The Firm: LinkedIn endorsements can cut both ways

 David Donovan, The Daily Record Newswire

Good news! Someone you went to high school with and doesn’t understand what kind of law you practice has endorsed you on LinkedIn!

Except that may actually be bad news. While LinkedIn, the social network for the business world, continues to grow in importance for attorneys, some of its features may present ethical considerations that attorneys need to be aware of.

While still no Facebook, LinkedIn is becoming a behemoth in its own right. The service has more than 200 million members worldwide and gets more than 50 million unique visitors each week. Those page views drive up a LinkedIn page’s position on internet search results for an attorney’s name. Kevin O’Keefe, the CEO of LexBlog, a blogging and social media site for attorneys, says that’s the most important search term for consumers of legal services. A LinkedIn profile often comes up at the top of the results, possibly higher than an attorney’s professional website. For that reason, lawyers need to think about the impression a profile makes.

“Lawyers need to ask, ‘What does my profile say about me?’ ” O’Keefe said. “A profile can create an intimate relationship with people. The alternative is a person will look at it and say ‘This person doesn’t like technology. They’re not well networked with other attorneys.’ ”

However, the potential problems for attorneys extend beyond simply making a bad impression. In September 2012 LinkedIn introduced a new “endorsements” feature, giving the site a fresh buzz of activity. Comparable to “likes” on Facebook, they allow users to, with one click, “endorse” a connection for a particular skill.

That ease has led many to question whether the endorsements have any value at all, especially when many users are nonplussed to find themselves endorsed for skills that have nothing to do with their actual job. For many professions, that isn’t much of a problem, but attorneys are subject to ethical rules that preclude them from “engaging in communications that are untruthful or misleading,” and that applies with full force to their LinkedIn pages, experts say.

“Some of my family members are constantly endorsing me for skills I don’t have. My personal experience is that often I see these things and think, ‘Who do these people think I am?’ ” said Alice Mine, an assistant director for ethics at the North Carolina State Bar. “I think it would be untruthful to accept those endorsements if they’re not true. Attorneys have a duty to monitor what’s on their LinkedIn page, and they will be held professionally responsible for the content of that page.”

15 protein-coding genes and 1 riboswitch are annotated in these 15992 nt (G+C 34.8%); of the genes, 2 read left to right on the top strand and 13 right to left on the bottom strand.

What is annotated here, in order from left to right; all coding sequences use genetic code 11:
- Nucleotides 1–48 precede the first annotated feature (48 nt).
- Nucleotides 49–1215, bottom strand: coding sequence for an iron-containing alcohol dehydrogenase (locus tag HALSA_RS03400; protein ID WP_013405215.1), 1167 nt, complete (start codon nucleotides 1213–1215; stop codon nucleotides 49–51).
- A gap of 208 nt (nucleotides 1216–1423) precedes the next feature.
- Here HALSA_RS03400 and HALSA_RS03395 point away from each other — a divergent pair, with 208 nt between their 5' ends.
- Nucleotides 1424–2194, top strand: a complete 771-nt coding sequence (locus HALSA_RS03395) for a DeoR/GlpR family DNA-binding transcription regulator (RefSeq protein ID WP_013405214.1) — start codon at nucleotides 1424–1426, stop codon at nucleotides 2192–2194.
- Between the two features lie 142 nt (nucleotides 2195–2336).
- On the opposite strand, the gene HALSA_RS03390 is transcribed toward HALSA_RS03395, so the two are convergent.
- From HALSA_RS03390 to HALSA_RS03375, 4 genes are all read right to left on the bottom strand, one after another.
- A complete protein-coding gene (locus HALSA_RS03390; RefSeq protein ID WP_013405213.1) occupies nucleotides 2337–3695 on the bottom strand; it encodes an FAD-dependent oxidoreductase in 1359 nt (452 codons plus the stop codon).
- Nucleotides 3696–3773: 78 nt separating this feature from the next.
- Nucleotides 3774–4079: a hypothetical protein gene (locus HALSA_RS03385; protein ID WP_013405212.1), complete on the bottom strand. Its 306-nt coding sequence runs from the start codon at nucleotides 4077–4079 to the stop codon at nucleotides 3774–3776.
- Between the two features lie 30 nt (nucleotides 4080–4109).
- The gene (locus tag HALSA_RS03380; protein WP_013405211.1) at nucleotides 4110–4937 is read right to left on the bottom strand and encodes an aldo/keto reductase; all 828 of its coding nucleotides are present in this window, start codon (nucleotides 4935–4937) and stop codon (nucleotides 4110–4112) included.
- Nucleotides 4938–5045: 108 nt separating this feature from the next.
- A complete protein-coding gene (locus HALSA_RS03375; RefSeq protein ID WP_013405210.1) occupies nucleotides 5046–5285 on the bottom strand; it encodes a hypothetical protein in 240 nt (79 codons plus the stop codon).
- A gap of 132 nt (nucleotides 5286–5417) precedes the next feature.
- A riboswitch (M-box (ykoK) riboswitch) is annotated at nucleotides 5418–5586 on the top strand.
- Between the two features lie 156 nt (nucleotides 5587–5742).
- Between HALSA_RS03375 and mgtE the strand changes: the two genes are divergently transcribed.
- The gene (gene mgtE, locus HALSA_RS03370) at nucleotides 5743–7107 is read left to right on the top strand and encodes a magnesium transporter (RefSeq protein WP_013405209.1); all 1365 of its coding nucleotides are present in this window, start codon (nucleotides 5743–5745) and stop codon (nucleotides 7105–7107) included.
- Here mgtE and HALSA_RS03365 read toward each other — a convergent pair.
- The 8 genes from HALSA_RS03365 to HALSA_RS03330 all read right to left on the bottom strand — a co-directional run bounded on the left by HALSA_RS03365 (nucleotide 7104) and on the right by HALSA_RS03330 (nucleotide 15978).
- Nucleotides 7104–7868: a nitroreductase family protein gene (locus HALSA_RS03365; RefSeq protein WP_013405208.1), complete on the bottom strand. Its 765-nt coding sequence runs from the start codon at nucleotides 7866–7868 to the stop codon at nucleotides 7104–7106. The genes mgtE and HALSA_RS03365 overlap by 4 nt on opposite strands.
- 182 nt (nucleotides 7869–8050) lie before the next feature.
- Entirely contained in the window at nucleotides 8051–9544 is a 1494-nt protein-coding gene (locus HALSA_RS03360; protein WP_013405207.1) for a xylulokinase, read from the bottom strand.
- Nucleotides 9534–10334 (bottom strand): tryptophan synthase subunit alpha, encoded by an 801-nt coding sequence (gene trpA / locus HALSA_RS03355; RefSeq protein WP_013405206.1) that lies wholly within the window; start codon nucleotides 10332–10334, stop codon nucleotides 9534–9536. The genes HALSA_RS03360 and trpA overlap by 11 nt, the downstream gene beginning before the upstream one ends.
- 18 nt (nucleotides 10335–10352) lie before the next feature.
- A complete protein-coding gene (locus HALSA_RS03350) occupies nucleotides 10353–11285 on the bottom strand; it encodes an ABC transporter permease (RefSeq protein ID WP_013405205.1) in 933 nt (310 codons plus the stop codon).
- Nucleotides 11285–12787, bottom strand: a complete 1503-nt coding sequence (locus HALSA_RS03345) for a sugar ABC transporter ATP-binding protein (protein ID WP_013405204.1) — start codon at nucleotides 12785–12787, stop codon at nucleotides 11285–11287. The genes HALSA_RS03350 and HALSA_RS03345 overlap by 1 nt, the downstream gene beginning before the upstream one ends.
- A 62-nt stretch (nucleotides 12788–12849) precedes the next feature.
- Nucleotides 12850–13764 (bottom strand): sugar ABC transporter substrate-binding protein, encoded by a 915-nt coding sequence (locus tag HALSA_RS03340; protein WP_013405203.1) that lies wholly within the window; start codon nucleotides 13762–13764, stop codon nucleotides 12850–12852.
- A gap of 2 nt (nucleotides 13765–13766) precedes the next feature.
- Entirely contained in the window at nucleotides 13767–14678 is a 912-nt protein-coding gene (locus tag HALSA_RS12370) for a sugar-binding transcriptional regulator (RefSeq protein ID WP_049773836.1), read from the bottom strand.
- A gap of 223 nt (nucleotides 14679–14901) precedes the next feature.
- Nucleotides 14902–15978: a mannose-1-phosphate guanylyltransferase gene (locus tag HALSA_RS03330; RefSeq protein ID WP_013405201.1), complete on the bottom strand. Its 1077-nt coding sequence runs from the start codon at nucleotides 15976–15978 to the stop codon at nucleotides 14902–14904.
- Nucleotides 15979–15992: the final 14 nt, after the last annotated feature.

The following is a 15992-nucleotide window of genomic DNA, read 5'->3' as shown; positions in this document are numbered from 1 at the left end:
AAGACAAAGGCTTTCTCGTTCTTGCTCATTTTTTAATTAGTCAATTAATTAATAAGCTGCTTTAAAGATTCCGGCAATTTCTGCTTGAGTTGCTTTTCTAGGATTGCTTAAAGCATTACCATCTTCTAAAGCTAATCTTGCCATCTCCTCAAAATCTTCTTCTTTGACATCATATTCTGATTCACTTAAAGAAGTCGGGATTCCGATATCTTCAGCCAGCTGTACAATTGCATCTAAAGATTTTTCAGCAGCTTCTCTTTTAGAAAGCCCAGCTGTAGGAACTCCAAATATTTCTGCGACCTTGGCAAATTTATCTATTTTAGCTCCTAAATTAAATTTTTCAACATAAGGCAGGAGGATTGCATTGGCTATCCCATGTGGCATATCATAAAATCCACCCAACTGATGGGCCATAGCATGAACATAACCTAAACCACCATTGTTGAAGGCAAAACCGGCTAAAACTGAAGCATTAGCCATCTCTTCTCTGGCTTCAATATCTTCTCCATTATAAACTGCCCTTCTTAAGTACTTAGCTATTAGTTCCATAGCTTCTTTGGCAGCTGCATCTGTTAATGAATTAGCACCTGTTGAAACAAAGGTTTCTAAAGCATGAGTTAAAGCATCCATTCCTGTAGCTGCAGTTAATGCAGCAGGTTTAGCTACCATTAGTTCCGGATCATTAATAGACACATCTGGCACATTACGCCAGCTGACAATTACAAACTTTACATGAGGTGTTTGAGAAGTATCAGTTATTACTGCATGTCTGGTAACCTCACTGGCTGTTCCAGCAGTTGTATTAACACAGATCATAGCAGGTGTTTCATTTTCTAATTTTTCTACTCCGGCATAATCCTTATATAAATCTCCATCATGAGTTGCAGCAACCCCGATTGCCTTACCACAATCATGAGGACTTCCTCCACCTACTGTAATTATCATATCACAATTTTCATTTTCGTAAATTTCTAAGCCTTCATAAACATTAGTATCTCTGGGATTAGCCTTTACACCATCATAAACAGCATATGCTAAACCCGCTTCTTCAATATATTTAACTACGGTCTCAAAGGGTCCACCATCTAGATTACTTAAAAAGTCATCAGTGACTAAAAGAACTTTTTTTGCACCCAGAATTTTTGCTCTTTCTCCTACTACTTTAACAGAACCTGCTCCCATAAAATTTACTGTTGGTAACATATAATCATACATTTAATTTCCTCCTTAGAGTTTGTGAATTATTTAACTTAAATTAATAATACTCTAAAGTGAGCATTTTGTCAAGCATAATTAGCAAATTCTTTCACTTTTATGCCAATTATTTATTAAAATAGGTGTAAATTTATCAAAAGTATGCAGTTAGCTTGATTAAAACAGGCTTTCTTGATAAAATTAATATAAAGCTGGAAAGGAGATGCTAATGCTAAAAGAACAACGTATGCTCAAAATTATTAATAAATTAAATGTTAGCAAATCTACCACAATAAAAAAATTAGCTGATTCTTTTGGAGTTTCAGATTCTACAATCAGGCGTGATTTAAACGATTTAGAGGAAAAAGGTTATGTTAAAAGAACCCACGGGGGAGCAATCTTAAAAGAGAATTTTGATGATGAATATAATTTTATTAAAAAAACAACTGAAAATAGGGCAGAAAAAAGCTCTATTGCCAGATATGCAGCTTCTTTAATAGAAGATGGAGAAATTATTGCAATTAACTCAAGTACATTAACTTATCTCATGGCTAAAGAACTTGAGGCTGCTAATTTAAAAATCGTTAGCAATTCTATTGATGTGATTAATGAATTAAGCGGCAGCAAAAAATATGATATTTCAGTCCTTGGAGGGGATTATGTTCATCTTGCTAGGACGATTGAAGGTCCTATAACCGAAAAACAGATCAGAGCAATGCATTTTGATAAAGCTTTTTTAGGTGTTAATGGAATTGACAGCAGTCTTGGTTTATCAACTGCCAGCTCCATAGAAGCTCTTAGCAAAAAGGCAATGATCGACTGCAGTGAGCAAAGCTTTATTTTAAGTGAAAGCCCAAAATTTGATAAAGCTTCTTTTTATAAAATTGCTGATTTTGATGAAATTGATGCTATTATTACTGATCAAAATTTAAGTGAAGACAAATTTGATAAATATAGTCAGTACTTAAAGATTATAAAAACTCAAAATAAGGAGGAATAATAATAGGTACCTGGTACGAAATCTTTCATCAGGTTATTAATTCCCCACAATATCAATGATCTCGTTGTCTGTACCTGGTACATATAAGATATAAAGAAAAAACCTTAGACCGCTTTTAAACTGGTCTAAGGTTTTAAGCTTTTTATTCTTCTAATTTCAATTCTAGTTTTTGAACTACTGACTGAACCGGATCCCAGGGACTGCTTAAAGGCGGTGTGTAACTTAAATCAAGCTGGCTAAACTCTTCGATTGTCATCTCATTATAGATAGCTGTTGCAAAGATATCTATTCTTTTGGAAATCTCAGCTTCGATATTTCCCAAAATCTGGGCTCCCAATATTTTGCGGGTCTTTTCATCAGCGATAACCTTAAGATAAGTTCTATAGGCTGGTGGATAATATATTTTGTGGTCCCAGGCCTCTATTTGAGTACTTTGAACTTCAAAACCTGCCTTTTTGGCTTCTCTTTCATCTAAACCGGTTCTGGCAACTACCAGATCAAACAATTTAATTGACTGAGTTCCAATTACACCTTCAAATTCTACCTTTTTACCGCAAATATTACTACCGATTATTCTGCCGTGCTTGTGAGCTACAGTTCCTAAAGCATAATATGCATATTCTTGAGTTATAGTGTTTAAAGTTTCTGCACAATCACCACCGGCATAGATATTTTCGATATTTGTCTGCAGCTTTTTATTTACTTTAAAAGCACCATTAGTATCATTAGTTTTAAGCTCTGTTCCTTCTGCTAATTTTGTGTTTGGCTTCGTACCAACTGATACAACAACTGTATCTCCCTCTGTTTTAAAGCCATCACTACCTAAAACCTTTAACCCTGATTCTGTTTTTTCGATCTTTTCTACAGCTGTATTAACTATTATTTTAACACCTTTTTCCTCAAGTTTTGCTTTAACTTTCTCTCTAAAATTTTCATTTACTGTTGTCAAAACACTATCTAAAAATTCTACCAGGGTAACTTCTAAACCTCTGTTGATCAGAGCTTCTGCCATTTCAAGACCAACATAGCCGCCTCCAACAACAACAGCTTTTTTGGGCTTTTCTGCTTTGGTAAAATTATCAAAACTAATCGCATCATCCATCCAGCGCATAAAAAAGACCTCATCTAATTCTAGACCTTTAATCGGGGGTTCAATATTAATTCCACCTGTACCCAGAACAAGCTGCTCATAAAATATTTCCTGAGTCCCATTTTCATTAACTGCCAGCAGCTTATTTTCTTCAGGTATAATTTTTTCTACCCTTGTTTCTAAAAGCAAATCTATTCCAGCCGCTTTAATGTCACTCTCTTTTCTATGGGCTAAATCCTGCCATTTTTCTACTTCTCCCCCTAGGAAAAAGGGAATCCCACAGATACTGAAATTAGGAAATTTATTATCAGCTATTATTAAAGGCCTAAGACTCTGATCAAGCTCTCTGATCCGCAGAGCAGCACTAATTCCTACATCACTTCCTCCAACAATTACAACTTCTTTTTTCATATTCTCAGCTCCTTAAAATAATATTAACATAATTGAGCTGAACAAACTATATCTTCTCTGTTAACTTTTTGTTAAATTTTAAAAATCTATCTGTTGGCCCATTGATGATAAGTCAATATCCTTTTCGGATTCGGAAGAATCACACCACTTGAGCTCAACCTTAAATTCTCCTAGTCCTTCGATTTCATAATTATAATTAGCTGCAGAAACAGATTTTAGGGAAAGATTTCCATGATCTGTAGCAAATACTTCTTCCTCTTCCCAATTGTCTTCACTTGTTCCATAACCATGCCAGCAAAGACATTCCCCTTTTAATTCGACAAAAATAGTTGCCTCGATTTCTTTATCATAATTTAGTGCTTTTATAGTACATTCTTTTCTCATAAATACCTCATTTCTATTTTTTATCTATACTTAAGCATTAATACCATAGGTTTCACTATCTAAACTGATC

Fortunately, LinkedIn does allow users to hide endorsements so no one else can see them. Users can click the “Edit Profile” tab and proceed to “Manage Endorsements.” Users can then choose which endorsements, if any, they wish to share publicly.

O’Keefe said endorsements are so common and easy to generate that they have been devalued. Users tend to discount them. But he felt that even if lawyers have to watch out for dodgy endorsements, it shouldn’t discourage them from using the service.

“I think I’d be much more worried about how much work I’m going to lose, how foolish I look by not using it than worry about the trouble I could get into by using it,” O’Keefe said. “That said, you can’t have anything on there that’s false or misleading. Use your commonsense and be guided by the ethics rules that have always guided you.”

Mine identified two other potential tripping points, one being the use of the word “specialize.” LinkedIn allows users to discuss their specialties, but that term has a specific meaning under our rules, and an attorney cannot claim to be a specialist in a particular area without being board certified in it. Mine also said that an inquiry will go before North Carolina’s ethics committee this month about whether an attorney can send or accept Facebook friend requests or LinkedIn endorsements from a sitting judge.

Opinions differ on how much a LinkedIn page can help bring in new clients, but some attorneys say it’s a useful way to keep a connection with current or former clients.

“LinkedIn is rapidly becoming a key tool for my marketing and networking goals,” said Karen Luchka, an employment law attorney with Fisher & Phillips in Columbia. “One of the largest benefits of LinkedIn is that is helps me to remain up-to-date on any changes that occur in the business lives of my contacts and current clients. That allows me to maintain and grow relationships with existing clients.”

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